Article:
Ten years have passed since the premiere of "Schindler's List," but the emotional impact of the film and its aftermath remain intense, not least for its creators, actors and the survivors whose lives were depicted.
So there were tears and much hugging when Steven Spielberg hosted an anniversary party last week for the film and the Survivors of the Shoah Visual History Foundation, which has become a global educational tool for the teaching of the Holocaust.
It speaks to Spielberg's clout that some 100 reporters and a dozen television crews gathered in a large tent outside the trailers housing the Shoah Foundation to cover what was essentially a summing up of past achievements.
Spielberg himself set the emotional tone be remarking that the making of "Schindler's List" "has changed my life. I found my soul and my faith."
The actual shooting of the film in Krakow was a "nightmare," Spielberg recalled, because it forced him to relive the murder of the 6 million. In addition, he later told The Journal, "I had a tremendous fear that I would make a mistake. The pressure was enormous."
By contrast, the success story of the Shoah Foundation has been a "dream" for Spielberg. During the past decade, nearly 52,000 survivors, liberators and other witnesses have videotaped their remembrances, with the mammoth job of indexing and cataloguing the mountain of material now near the halfway point.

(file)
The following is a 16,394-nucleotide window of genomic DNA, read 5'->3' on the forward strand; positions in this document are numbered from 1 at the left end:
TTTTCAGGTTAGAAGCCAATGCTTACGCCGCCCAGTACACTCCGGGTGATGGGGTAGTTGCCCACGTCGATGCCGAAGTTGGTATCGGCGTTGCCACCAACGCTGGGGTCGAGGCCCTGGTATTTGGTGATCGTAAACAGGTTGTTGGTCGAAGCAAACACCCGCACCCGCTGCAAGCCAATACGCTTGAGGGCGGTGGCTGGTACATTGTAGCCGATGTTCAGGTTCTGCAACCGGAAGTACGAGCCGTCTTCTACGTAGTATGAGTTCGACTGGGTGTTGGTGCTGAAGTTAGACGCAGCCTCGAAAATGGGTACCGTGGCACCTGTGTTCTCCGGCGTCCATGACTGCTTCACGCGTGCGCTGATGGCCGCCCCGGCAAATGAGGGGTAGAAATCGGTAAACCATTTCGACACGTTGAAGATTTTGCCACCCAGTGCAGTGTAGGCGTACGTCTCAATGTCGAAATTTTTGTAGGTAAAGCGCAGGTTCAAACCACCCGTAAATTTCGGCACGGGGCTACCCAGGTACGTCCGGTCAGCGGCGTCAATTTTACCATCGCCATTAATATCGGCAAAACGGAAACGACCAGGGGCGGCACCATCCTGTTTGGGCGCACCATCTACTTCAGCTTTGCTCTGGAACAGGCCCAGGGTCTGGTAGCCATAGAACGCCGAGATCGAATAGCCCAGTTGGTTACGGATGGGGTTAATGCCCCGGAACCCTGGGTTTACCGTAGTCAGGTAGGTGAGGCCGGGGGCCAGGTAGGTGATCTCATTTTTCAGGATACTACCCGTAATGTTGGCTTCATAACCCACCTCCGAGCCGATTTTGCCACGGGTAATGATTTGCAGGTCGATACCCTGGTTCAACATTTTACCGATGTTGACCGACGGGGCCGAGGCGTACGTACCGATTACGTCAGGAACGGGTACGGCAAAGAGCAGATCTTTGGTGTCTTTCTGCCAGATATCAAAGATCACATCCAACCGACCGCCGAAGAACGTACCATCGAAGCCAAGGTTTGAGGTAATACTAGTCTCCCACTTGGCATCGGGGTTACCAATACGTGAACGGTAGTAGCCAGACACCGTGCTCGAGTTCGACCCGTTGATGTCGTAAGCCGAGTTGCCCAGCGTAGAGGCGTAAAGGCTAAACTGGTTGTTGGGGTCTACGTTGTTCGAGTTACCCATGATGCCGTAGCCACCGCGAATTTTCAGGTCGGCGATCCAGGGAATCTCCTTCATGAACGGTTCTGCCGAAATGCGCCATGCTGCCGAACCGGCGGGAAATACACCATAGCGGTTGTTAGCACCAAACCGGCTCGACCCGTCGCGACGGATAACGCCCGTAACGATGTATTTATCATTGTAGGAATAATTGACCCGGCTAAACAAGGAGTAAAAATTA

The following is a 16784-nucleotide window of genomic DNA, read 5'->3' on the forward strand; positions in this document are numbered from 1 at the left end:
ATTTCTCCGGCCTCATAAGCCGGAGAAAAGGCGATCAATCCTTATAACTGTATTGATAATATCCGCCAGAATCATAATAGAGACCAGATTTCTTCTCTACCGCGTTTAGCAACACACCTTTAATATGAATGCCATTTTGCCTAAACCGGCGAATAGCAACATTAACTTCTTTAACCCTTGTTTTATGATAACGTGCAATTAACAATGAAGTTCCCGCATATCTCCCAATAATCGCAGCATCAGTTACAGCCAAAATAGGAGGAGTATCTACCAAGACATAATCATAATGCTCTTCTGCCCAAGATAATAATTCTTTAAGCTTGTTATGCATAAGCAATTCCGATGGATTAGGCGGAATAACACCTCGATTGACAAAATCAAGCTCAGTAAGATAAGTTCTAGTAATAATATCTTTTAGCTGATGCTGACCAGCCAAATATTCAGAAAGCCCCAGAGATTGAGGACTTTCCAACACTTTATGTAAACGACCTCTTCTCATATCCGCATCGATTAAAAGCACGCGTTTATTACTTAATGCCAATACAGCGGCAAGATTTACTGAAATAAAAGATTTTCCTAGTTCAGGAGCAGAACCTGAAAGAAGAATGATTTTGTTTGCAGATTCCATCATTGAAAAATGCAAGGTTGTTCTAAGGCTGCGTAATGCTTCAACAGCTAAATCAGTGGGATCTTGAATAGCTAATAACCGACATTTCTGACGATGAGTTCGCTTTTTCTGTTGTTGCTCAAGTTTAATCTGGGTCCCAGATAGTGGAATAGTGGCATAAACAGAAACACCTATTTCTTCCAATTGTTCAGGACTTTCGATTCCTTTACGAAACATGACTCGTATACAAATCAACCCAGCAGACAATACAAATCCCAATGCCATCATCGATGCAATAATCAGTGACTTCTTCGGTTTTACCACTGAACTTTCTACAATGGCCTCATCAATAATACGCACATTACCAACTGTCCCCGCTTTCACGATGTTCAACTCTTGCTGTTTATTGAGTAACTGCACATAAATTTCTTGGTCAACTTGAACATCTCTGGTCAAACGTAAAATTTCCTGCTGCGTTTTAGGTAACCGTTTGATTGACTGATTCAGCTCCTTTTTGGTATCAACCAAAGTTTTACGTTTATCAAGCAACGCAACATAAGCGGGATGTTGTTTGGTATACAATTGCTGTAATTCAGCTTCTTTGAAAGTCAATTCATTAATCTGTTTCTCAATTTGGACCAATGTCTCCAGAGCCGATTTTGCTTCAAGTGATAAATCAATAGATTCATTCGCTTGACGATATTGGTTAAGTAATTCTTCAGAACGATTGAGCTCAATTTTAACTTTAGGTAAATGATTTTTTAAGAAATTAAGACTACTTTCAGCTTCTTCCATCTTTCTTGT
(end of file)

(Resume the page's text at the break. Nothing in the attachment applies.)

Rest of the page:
One historical aspect still missing is the testimony of the Holocaust perpetrators, said Ben Kingsley, who played Schindler's Jewish assistant Itzhak Stern in the film.
"I still hope to see the time when some of the murderers will speak to the camera," said Kingsley -- Sir Ben to you.
Ralph Fiennes, who played SS commandant Amon Goeth, recalled the day during the shooting of the film when a Jewish cafe owner in Krakow invited the actors inside.
"I looked at the man and I looked at my SS uniform, and I just couldn't go in," said Fiennes.
A few more quotes from the three-hour event stick in the mind.
Douglas Greenberg, president and CEO of the Shoah Foundation: "The only thing that will really last in my life will be the work we have done here."
A 13-year-old African American student after hearing a survivor speak in his classroom: "This has given me a reference point in my life."
A survivor, his voice breaking: "When the Americans came to liberate our camp, we started to sing 'Yankee Doodle Dandy' and then we asked, 'What took you so long?'"
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